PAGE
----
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The U.S. Postal Service Organizational Structure

the united states postal service: organizational theory

The USPS chief executive in 1993 stated that the implementation of team organization, employee empowerment, and other human resource initiatives will enable the USPS to attain productivity-related goals in the last-half of the 1990s (Cockburn, 1993). Unfortunately, at the operational level, the USPS continues to be an organization that is plagued by lower-level managers who are not sympathetic to change. These lower-level managers are a threat to the ultimate success of the drive to improve productivity at the USPS.

One potential cause of the productivity problem at the USPS is the organization's structure. Two primary classifications of organizational structure are mechanistic and organic. The differences between mechanistic and organic organizational structures are expressed in the context of the level of formal structure and control embodied in the two organizational concepts (Daft, 1992). The character of an organization's internal structure is often related to the external environment within which it functions. In this context, Warren Bennis (1976) observed that organizations must strike a balance between openness to the external environment and protection from too much permeability. Organizations functioning within a stable external environment typically have formal internal organizational structures with clearly established and observed operating procedures and rules, and a we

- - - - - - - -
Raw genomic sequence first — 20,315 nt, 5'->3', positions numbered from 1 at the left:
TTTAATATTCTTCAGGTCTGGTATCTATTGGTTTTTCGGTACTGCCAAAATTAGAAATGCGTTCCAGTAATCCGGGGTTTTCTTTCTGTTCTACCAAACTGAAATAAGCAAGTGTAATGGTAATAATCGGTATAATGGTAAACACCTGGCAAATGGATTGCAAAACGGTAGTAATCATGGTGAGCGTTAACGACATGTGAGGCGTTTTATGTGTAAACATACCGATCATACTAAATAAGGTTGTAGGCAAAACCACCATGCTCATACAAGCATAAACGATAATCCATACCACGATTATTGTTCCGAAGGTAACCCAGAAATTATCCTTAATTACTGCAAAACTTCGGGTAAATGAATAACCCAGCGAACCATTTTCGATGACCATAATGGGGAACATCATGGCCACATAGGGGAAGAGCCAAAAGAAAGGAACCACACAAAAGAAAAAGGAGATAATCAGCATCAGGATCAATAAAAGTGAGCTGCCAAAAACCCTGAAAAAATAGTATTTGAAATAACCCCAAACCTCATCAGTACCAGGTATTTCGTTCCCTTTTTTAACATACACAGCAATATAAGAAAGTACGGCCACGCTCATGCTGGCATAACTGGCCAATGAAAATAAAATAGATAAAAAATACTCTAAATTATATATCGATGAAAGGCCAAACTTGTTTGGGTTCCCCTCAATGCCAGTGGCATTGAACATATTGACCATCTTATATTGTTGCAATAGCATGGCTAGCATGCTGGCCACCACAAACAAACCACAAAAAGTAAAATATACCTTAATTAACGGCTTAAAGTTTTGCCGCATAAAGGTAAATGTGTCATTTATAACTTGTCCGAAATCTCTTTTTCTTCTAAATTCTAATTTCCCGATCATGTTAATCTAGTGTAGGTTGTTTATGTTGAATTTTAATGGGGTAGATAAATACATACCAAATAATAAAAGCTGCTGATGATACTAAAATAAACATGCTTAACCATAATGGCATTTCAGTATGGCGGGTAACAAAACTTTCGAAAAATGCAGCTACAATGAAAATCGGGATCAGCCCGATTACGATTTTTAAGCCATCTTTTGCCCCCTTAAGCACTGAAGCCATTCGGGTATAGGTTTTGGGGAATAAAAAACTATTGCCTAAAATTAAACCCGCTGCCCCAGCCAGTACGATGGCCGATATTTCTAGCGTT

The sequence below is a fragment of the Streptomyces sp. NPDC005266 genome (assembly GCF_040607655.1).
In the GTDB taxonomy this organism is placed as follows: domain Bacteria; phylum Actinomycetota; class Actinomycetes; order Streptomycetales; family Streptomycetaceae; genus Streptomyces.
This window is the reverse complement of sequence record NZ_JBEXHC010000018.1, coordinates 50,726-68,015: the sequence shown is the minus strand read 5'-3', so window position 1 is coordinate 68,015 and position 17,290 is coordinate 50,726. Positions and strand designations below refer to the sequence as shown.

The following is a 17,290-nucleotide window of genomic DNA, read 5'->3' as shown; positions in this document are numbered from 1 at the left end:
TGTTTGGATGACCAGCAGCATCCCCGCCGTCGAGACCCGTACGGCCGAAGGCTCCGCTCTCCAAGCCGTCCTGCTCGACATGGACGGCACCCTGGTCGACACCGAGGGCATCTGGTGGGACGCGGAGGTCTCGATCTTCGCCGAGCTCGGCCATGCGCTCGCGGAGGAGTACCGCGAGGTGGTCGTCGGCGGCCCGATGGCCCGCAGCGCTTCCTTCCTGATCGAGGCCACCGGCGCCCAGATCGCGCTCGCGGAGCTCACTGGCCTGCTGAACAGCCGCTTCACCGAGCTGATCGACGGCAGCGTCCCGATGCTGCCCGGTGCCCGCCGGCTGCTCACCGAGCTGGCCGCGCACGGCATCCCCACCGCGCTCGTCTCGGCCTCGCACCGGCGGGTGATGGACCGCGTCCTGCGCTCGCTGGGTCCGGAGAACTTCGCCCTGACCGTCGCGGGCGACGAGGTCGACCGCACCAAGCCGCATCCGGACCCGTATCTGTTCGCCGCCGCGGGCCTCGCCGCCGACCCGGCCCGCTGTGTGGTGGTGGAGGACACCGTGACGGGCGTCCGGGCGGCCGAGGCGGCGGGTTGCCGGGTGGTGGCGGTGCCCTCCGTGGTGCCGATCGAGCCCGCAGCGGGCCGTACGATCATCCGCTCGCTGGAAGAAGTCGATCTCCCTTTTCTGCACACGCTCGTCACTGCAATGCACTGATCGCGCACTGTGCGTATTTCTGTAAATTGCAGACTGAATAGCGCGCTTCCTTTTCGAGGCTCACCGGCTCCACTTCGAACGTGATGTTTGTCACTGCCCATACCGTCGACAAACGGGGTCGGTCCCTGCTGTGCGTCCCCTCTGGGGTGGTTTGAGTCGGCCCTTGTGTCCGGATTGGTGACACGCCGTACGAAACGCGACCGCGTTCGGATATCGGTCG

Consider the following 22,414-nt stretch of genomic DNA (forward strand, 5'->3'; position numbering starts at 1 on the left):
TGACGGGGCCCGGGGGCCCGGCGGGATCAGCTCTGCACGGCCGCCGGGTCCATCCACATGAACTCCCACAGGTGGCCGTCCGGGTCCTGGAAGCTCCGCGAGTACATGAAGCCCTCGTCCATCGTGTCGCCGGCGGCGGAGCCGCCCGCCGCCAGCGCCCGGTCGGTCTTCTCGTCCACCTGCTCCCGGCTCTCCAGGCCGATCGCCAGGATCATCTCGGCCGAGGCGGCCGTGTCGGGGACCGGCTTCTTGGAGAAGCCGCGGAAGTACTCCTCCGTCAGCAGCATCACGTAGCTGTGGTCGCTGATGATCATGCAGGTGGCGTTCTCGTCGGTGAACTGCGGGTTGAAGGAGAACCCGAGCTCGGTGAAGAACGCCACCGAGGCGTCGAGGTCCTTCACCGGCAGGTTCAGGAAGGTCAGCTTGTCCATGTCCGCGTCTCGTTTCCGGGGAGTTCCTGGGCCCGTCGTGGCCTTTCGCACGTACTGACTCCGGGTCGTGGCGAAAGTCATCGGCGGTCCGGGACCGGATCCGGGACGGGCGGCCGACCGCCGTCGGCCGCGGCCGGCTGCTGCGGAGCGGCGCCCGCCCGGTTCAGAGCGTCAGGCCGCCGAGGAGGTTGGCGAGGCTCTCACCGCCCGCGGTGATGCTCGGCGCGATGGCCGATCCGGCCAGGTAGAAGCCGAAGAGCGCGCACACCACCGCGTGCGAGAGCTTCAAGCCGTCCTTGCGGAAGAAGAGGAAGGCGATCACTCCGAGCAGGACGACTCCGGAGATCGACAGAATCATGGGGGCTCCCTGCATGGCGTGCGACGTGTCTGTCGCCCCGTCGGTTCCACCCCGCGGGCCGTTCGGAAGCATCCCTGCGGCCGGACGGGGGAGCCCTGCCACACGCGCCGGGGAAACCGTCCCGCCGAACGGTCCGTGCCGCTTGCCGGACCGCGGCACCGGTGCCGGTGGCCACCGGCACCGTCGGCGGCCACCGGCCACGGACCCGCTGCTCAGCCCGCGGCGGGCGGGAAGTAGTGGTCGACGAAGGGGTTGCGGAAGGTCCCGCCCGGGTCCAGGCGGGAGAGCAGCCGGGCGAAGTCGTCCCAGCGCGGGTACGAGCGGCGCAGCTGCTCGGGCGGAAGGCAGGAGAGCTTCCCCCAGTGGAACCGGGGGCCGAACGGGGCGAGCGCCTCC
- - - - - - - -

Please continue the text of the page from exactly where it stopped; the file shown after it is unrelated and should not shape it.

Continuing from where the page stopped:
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The U.S. Postal Service Organizational Structure. (1969, December 31). In Retrieved 13:26, January 26, 2015, from